According to prosecutors, citing surveillance video and social media, Proud Boy Dominic Pezzola was one of the first to lead the charge both outside and inside the Capitol, helping overwhelm police defenses after stealing an officer’s riot shield.
Starting at about 1 p.m., Pezzola, known as “Spaz,” was among the first protesters to charge and overwhelm a line of police behind a pedestrian gate on the west-front Capitol grounds, prosecutors said. The crowd advanced toward a second set of waist-high metal barricades at the Capitol’s west plaza, where Pezzola and another Proud Boy dragged a piece of the fence away, leaving police unprotected and helping thousands follow onto the Capitol grounds, prosecutors said. Pezzola next was among the first to reach another police line at the base of the Capitol, prosecutors said.
As a scuffle broke out after a member of the mob was hit by a projectile, possibly fired by police, Pezzola can be seen on video pulling out a riot shield, according to prosecutors. He is then seen in images using the shield to break a building window at 2:13 p.m., according to court documents.
“Pezzola was not the only person trying to break windows and forcibly enter the Capitol at that time, but he appears . . . first to breach a window so successfully that he and other rioters could enter the Capitol through it,” Assistant U.S. Attorney Erik Kenerson wrote. “The defendant’s actions show planning, determination, and coordination.”
Late Friday, a federal grand jury returned a new indictment adding a conspiracy charge against Pezzola, 43, of Rochester, N.Y., and another man previously charged in the riot, William Pepe, 31, of Beacon, N.Y., also an alleged member of the Proud Boys, who was identified in his charging papers as wearing an American flag bandanna. Prosecutors said the men conspired to obstruct and impede police protecting the Capitol, including by removing metal barricades meant to hold back crowds.
Prosecutors say two brothers from Montana, Joshua Calvin Hughes and Jerod Wade Hughes, followed Pezzola into the window and then helped kick down a door from the inside, giving more rioters access.
The Hughes brothers were charged late Thursday with felonies related to destruction of property, obstructing law enforcement and disrupting a government proceeding. They could not be immediately reached for comment.
Pezzola faces similar charges. The indictment Friday added counts alleging that he assaulted police and stole the riot shield, two additional crimes of violence.
“I’ve been provided the government’s memorandum and will be filing a responsive memorandum prior to the detention hearing Monday,” his attorney Michael Scibetta said. He added that D.C. jail officials had denied Pezzola contact with both his attorney and a pretrial services worker assigned to prepare a report recommending whether Pezzola should be detained, saying he was in “protective custody.”
“Wouldn’t he be better served being released, to be safer and afforded a meaningful legal defense?” Scibetta said. “The jail wouldn’t even confirm that he was held there when I called.”
According to prosecutors, members of the Proud Boys used walkie-talkie-style communication devices to coordinate during the attack. On Pezzola’s computer, Kenerson said, FBI agents found information on making homemade firearms, poisons and explosives. Once inside the Capitol, authorities say, Pezzola and the Hughes brothers engaged in a confrontation with Capitol Police Officer Eugene Goodman at the foot of a staircase, according to an FBI agent’s affidavit, “advancing . . . in a menacing manner.” While Doug Jensen, 41, of Des Moines is identified as the “primary aggressor,” the Hughes brothers “followed immediately” behind him, the agent wrote. Pezzola, according to prosecutors, was also part of the group.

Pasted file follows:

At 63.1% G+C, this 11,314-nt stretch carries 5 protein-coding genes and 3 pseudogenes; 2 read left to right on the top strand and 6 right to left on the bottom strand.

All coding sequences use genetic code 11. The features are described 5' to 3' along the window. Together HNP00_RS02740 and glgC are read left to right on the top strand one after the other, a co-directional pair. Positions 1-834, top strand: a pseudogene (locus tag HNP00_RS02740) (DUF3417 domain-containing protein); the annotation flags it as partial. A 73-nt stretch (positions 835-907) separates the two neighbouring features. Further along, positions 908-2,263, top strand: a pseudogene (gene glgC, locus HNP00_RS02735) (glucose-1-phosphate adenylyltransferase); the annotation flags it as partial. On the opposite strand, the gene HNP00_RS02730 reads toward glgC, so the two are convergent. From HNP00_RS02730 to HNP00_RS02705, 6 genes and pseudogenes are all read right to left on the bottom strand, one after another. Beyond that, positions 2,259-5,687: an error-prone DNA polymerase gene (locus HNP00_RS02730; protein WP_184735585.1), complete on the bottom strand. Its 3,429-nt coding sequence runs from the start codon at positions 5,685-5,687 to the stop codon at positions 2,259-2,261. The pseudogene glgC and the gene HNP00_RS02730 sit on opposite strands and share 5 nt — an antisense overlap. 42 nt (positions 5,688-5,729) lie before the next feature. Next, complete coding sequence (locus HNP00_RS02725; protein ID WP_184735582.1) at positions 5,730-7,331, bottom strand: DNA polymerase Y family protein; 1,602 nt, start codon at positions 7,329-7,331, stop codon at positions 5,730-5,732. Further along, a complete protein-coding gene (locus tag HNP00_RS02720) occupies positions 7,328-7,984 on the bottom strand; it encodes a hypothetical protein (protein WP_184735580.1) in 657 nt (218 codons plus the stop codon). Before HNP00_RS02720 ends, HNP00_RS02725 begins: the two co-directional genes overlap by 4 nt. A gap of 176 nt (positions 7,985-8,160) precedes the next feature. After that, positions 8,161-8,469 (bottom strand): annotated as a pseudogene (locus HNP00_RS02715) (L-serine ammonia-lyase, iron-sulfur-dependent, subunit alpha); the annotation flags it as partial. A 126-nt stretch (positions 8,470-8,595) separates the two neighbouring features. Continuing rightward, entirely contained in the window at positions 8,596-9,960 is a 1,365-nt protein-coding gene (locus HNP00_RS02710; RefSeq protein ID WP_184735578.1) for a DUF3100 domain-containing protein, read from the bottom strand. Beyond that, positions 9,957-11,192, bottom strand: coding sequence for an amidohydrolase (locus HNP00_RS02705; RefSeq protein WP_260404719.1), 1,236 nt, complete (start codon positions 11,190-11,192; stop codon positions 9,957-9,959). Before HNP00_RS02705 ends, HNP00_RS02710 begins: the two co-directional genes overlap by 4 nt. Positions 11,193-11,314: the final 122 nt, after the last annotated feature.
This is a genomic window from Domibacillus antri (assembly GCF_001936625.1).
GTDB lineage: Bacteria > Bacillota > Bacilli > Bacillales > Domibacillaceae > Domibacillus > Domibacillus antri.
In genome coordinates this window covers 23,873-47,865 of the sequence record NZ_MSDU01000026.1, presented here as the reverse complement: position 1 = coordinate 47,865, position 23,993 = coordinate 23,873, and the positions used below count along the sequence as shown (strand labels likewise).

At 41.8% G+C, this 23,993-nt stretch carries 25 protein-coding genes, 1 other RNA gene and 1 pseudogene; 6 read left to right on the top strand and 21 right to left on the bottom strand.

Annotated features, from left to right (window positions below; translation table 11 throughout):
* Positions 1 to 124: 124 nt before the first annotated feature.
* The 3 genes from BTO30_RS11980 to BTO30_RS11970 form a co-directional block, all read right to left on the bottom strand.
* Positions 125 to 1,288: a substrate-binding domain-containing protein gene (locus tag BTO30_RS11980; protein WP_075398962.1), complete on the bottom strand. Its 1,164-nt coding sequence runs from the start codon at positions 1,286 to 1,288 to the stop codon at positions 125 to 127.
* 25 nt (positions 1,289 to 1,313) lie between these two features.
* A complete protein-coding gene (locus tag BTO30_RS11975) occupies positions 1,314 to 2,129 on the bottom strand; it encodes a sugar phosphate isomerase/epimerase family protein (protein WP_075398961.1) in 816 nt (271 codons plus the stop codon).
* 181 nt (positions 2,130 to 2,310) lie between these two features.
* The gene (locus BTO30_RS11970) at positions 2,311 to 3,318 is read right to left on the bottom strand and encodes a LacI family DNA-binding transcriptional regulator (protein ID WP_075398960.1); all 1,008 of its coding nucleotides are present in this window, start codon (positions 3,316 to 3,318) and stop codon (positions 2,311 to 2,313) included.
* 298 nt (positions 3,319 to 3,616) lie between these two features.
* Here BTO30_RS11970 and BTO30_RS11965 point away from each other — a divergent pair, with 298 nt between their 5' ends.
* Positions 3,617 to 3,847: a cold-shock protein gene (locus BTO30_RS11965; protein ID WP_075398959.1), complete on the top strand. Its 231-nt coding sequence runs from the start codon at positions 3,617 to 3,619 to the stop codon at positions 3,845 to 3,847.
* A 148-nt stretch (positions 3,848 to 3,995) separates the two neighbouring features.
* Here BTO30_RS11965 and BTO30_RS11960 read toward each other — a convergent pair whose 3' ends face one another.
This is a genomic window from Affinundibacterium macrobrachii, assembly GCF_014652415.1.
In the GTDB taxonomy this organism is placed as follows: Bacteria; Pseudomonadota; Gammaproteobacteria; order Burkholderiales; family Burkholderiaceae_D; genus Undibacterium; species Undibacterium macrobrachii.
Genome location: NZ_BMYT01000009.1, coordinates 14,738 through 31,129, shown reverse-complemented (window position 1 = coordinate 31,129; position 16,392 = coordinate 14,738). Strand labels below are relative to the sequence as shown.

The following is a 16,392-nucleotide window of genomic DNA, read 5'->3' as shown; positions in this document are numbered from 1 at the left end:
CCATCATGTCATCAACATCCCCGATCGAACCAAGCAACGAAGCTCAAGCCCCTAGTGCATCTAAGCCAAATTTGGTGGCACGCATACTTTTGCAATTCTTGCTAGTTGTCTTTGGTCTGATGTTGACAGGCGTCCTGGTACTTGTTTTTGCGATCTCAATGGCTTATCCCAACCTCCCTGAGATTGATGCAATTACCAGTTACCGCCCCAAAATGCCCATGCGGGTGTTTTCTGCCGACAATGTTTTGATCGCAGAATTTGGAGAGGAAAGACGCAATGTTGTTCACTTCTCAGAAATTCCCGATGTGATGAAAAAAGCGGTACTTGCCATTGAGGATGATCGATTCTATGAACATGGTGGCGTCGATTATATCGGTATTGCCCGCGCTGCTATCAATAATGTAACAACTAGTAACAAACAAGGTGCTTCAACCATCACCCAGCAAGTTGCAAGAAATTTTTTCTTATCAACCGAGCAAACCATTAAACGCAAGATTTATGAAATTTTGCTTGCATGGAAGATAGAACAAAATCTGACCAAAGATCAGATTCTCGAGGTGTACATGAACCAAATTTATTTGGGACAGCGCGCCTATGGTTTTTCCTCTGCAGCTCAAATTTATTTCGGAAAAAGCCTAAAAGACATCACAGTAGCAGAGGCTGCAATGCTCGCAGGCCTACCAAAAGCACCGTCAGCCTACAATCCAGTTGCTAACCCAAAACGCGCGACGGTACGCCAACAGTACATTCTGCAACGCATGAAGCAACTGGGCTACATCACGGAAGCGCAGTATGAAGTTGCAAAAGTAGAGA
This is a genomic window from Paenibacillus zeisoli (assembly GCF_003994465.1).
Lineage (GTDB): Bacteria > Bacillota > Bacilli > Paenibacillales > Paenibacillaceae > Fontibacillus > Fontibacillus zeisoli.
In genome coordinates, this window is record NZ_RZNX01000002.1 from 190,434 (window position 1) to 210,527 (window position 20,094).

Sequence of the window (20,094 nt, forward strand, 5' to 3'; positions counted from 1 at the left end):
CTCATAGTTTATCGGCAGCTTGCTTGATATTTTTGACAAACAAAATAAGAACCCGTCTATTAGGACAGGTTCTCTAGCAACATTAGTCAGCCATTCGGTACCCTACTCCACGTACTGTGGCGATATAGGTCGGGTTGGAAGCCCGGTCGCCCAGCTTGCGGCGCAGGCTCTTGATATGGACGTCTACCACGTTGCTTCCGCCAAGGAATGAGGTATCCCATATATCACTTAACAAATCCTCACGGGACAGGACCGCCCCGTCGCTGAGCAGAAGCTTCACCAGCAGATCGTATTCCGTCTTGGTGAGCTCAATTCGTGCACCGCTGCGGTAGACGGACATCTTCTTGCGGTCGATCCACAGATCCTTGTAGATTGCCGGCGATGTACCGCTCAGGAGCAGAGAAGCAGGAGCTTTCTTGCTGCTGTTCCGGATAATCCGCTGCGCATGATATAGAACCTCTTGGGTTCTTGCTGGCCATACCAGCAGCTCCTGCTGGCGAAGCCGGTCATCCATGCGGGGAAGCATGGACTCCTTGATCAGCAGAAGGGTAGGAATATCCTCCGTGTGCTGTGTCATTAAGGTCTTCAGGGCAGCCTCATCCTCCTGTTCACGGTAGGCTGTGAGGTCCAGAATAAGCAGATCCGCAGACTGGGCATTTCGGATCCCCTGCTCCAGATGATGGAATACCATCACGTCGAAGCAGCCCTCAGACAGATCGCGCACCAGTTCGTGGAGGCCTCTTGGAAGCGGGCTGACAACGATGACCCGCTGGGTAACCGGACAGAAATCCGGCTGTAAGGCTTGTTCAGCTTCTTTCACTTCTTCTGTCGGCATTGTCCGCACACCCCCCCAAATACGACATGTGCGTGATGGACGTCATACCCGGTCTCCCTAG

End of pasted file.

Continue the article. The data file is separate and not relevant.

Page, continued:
Standing beside Pezzola in a confrontation with officers inside the Capitol was Robert Gieswein, 24, a Colorado paramilitary trainer and alleged member of the anti-government Three Percenters right-wing group, according to prosecutors, who have charged Gieswein. He was also recorded multiple times inside and outside the Capitol in military gear, moving with Proud Boys, prosecutors alleged.
Jensen, a self-described believer in the Q-Anon extremist ideology, was arrested the weekend after the riot.
Goodman lured the rioters away from the Senate chamber by lightly pushing Jensen, a tactical maneuver that experts say preempted a violent confrontation and may have saved lives. He has since been made acting deputy sergeant-at-arms, and he escorted Vice President Harris on Inauguration Day.
Internal and congressional investigations are examining the failure to fend off the rioters, who forced lawmakers to hide in corners of the building as the angry mob called for their deaths. In the court filings, authorities say police were outnumbered by rioters at every turn. While Goodman called for backup and was joined by other officers in an upstairs atrium, the FBI said they still lacked the manpower to attempt any arrests.
“So instead they used their training to try and de-escalate the situation by talking with individuals in an attempt to calm them down,” an agent wrote in an affidavit. The crowd refused, shouting, “This is our house,” “This is our America,” and “We’re here for the corrupt government.”
When one rioter slammed a fire extinguisher on the floor, sending up a cloud of smoke, the agent said, the shock helped quell the crowd’s anger, and it dispersed. But the Hughes brothers did not leave the building, prosecutors say, and made their way onto the Senate floor, where they sat in lawmakers’ chairs and rifled through their desks.
Meanwhile, Kenerson wrote, Pezzola filmed himself smoking a “victory cigar” in another part of the building. Prosecutors alleged that Pezzola said in the video: “Victory smoke in the Capitol, boys. . . . I knew we could take this motherf---er over [if we] just tried hard enough.”